Rehab Select Blog

Who Needs Long Term Care?

Posted by Bobby Stephenson

Aug 9, 2017 7:00:00 AM

long term care doctorsLong term care is a range of services designed to meet the needs of people who are, either temporarily or permanently, unable to care for themselves on their own. These services are designed to help these individuals live as safely and independently as possible and may be provided over a few weeks or months as people recover and rehabilitate from serious medical events, or on an ongoing basis for those who suffer from chronic and/or degenerative health conditions. So who needs long term care? Here are some issues that can indicate the need for this type of care:

  • A need for 24-hour medical care or medical monitoring.

  • A need for intensive rehabilitative therapy to aid recovery after a serious illness or injury, or from medical events, such as stroke, heart attack, diabetes complications or surgery.

  • Temporary or permanent mobility or balance issues that compromise safety.

  • Physical impairments that affect a person's ability to perform basic daily self care tasks – bathing, dressing, wound care, toileting and eating, for instance.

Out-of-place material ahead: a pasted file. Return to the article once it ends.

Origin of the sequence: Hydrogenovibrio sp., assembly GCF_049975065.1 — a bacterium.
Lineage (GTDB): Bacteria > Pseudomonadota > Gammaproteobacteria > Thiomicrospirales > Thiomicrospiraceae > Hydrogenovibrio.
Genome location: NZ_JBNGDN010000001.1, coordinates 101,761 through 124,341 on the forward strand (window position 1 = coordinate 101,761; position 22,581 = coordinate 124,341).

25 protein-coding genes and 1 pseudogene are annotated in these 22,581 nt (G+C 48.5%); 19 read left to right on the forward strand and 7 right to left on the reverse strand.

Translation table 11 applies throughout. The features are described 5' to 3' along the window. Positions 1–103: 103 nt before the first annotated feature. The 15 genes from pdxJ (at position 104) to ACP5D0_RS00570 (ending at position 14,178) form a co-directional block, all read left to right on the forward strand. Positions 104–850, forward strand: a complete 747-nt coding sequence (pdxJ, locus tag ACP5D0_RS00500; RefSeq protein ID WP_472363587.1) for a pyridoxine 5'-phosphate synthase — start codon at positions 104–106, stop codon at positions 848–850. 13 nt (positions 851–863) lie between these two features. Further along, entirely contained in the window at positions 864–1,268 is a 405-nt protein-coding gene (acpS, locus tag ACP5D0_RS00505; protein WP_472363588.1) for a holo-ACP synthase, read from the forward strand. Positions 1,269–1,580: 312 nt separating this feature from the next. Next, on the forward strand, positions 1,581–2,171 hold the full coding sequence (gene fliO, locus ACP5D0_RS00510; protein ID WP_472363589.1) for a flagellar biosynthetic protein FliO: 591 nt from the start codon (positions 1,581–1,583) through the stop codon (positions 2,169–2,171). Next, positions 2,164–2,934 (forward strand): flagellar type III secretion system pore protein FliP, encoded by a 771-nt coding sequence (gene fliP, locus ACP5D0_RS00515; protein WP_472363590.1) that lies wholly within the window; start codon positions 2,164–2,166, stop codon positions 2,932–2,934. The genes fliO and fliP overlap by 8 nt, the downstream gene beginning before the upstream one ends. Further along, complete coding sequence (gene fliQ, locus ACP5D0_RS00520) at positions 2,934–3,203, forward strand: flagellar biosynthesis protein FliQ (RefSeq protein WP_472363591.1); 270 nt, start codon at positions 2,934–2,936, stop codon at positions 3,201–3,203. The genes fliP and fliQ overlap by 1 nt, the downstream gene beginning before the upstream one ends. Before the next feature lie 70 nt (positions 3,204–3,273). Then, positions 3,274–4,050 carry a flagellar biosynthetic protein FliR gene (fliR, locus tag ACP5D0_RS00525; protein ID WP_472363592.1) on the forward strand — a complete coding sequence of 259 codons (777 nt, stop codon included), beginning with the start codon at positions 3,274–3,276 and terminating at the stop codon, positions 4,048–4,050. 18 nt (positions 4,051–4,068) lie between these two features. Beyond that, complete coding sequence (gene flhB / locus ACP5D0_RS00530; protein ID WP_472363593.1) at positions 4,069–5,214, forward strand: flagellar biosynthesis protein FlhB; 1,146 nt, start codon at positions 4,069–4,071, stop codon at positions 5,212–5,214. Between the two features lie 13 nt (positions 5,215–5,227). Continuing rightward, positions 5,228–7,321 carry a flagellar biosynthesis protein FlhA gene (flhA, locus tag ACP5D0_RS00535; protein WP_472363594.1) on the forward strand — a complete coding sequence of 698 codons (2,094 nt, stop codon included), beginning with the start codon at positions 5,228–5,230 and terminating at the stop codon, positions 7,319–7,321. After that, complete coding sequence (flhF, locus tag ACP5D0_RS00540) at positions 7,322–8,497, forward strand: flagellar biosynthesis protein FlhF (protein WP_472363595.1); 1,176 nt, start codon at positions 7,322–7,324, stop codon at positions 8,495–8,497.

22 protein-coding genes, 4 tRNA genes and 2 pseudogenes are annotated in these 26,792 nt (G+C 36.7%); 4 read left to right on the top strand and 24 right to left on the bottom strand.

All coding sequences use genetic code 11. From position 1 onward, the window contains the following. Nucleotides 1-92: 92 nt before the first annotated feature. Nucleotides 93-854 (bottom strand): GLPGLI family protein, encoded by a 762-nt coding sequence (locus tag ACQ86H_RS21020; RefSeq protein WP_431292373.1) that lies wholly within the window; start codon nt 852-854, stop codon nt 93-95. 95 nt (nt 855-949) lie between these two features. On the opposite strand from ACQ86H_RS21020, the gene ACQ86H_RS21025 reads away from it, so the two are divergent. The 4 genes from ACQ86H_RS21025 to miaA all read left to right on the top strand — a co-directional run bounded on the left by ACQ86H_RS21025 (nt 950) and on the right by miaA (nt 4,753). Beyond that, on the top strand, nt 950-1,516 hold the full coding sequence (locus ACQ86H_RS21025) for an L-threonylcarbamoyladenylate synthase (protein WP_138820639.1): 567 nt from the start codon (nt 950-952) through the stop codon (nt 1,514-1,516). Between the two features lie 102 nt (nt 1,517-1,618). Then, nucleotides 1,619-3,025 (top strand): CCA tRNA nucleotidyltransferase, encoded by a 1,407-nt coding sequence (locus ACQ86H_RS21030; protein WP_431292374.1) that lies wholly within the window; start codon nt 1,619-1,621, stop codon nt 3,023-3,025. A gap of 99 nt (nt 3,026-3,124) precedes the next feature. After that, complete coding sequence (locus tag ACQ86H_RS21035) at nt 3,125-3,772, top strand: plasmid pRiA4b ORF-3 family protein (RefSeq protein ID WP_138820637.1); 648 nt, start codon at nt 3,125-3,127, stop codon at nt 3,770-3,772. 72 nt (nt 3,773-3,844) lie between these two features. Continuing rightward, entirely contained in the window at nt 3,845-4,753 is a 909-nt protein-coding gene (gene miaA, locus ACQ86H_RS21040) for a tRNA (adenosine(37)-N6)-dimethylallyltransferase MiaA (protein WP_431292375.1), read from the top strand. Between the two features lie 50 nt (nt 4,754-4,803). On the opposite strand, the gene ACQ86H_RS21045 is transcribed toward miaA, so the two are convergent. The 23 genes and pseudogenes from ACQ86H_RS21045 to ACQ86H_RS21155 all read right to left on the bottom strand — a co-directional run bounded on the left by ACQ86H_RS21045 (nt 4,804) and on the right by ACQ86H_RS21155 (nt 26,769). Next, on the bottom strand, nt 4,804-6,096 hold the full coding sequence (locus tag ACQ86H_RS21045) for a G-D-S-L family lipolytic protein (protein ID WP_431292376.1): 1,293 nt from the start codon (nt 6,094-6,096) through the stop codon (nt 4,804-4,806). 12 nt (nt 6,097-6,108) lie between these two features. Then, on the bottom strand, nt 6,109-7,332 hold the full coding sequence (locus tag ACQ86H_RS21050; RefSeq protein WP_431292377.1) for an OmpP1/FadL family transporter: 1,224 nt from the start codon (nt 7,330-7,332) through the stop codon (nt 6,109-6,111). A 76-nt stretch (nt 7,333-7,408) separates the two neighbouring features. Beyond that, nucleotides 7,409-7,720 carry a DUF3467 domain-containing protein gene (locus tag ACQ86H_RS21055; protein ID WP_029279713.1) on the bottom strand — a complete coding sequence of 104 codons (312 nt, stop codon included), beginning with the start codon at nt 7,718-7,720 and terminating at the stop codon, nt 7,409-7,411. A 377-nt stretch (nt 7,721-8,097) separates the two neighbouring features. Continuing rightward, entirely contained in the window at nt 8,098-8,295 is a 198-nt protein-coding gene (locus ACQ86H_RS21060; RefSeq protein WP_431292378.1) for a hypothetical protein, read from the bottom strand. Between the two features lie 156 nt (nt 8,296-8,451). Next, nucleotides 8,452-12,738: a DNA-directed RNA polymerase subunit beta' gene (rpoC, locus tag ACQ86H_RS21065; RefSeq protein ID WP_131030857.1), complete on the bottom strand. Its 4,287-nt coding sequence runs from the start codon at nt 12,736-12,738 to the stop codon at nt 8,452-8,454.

• Issues with medication management, such as forgetting to take medications or overusing them.

  • Safety issues related to cognitive impairments or memory loss, pans frequently forgotten on the stove, for instance, creating a fire hazard.

  • Difficulty managing necessary medical care and appointments.

  • Inability to manage household tasks efficiently, such as meal preparation and cleanup, laundry, shopping, bill paying and general home cleaning and maintenance.

Basically, long term care is indicated when a person is unsafe or unable to function safely and independently in their home environment. If you are concerned that a loved one may be unsafe at home or unable to manage self-care and/or daily tasks on their own, taking action can prevent a serious accident or medical problem due to these issues.

If you aren't sure whether or not your loved one needs care, getting a formal needs assessment can help you clarify things. It can also help you determine what sort of long term care can best meet their needs as you are faced with choices between home-based services or placement in an assisted living center or skilled nursing facility. If your loved one is hospitalized, speak to their discharge planner or hospital social worker to get such an assessment. If not, speak to your loved one's personal health care provider or your local senior center for help in arranging a complete assessment of his or her needs.

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Topics: Long Term Care

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